In my model, I have continuous latent variables as DV, and both continuous and bivariate variables as IV. Should I report the results in STDYX for continuous covariates and STDY for bivariate covariates?
yvette posted on Monday, January 16, 2017 - 5:09 pm
Thank you for your prompt reply.
I have a follow-up question. Some studies argued that we can no longer use standardised coefficient to compare the effect sizes of different IVs within a study. Then, why should we report the standardised solution?
Is it unusual or problematic to have all standardized values using LVMM to be positive? I understand that it is typical for at least some values to be negative and want to be sure that having all positive values for each indicator wasn't indicative of an error or problem with the data? This is using STDyx. Thank you.
I'm running several models without an interaction and one model with a latent variable interaction. Before entering the interaction I was reporting the stdyx results of my models (in my opinion easier to interpret). However, when I add the interaction effect to my model (XWITH) MPlus does not show me the stdyx results, only the model results. Is there a way to get the stdyx-results for a model with XWITH. If not, would you advise me to report the model results solely for the model with the interaction effect or do I need to be consistent and report the model results for all my models instead of the stdyx-results?
Thank you for your quick reply. I’ll try out running my model in the MPlus 7.4 version soon. I have one follow-up question: how does it come that the p-value for the model results and the stdyx results can be different (I use z-scores)? Sometimes there are only slight differences, however, two parameters in my model have a non-significant standardized coefficient (e.g., p = .069) whereas the non-standardized coefficient is significant (e.g., p = .025). Which one should I interpreted and report?
Standardized coefficient can have different significance than unstandardized
This is also discussed in our new book.
Hyunsik Kim posted on Thursday, February 01, 2018 - 7:44 pm
I'm running two types of survival analyses (semi-parametric model): (1) A model where continuous survival time is regressed on a latent factor (continuous indicators; factor variance is fixed at 1 and mean at 0), controlling categorical (gender) and continuous (age) CVs. (2) A model where continuous survival time is regressed on factor SCORES saved (continuous indicators; factor variance is fixed at 1 and mean at 0 when saving the factor scores), controlling categorical and continuous CVs.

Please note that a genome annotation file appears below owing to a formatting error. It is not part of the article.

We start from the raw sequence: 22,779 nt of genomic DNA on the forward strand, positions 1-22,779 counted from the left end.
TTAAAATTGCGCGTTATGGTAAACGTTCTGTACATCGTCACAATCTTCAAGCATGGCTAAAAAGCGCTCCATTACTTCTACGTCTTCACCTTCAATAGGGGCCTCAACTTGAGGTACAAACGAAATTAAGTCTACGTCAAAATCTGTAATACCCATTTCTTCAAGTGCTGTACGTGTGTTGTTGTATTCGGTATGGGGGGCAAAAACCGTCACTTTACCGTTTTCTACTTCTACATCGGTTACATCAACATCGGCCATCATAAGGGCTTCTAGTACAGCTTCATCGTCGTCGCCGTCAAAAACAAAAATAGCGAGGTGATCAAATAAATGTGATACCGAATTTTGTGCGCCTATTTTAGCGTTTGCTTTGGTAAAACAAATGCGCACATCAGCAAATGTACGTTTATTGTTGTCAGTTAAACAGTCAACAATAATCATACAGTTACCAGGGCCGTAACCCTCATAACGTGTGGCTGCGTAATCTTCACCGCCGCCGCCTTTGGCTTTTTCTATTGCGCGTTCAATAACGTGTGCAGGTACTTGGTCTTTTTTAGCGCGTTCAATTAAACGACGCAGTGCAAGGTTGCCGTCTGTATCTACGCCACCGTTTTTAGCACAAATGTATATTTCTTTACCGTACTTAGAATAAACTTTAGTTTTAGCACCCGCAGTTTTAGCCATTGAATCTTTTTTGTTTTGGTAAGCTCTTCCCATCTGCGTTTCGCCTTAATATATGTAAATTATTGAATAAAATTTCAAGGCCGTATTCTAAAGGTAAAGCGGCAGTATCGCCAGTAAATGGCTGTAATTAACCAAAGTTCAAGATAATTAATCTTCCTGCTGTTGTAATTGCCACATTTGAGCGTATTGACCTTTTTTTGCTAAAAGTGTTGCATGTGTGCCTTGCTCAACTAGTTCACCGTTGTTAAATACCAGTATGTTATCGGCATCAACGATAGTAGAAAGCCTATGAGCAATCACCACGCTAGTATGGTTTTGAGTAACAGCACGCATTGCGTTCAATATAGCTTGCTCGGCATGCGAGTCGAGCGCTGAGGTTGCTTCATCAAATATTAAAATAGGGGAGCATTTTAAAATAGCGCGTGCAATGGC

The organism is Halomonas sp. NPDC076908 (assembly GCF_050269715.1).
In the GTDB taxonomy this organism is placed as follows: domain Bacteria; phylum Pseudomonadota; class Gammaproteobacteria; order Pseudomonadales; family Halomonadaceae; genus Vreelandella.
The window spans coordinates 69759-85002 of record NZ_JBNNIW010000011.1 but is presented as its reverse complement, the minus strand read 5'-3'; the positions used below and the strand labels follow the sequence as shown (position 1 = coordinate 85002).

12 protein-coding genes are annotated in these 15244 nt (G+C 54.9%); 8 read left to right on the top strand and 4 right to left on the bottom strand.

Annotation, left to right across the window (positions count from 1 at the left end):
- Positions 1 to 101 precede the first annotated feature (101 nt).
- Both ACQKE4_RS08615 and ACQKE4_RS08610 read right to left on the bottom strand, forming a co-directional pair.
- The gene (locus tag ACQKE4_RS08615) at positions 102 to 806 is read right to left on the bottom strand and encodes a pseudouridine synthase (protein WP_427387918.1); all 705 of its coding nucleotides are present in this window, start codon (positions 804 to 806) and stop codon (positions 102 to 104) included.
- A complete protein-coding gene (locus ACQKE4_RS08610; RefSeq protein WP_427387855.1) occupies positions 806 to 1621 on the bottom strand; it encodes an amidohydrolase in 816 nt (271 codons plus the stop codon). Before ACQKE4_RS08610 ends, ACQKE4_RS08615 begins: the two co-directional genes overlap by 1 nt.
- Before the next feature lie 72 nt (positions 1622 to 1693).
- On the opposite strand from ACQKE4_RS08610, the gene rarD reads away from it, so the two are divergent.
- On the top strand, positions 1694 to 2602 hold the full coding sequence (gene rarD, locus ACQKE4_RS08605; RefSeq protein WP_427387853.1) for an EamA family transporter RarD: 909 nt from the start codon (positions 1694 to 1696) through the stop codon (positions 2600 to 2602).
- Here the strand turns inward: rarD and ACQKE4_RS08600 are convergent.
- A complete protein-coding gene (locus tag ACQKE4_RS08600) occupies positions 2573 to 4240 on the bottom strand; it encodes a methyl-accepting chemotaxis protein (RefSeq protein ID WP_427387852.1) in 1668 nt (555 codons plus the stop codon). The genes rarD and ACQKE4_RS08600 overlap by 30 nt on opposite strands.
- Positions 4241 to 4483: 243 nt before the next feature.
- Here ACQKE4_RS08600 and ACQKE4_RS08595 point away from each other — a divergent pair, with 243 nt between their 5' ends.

In each model, which standardized output should I look at?
I would recommend both stdyx and stdy. For the continuous predictor use stdyx (so the predictor is standardized) while for the binary predictor use stdy so the predictor is not standardized. If that is too confusing you can standardize the continuous predictor with the define command and then use stdy.
ywang posted on Monday, February 19, 2018 - 1:06 pm
Dear Dr. Muthen,
If there is a dummy mediator variable and the Y and X are continuous, should I report the stdyx or std? Thank you very much!
If you have a binary mediator, the indirect and direct effects are best handled via counterfactually-defined effect formulas as discussed in our mediation book. But if you are not ready to go there, you can use WLSMV where instead the mediator is considered as the continuous latent response variable M* underlying the binary mediator M. In this case, you should use stdyx (which is the same as stdy for Y ON M*).
I don't know what it means to determine which growth curves to include in a parallel process model - substantive motivation would seem to be prime, not whether you use raw or standardized coefficients. This question may be more suitable for SEMNET.
Thank you for your response. Sorry for my lack of clarity. In my parallel process mediation model, I have three growth curves. I am trying to determine if change in one variable mediates the relationship between change in two other variables. I have one growth model with count data, one growth model with categorical data, and one growth model with continuous data.
Before running a parallel process model, it must be determined if all growth curve models have significant slopes. If the slope is significant, it is included in the model. If the slope is not significant, it is not included in the model. I am trying to determine if I should use the standardized or unstandardized p-values to decide if slopes are/ are not significant.
I can reach out to the SEMNET if this is not clearer. Thanks again for your help!
Usually, one uses the p-values or CIs of the unstandardized coefficients. Usually, they are the same as for the stand'd. If they are not, I would use bootstrapping so I could look at non-symmetric CIs because the 2 versions may differ in how close they approximate a symmetric distribution. This is discussed in our RMA book.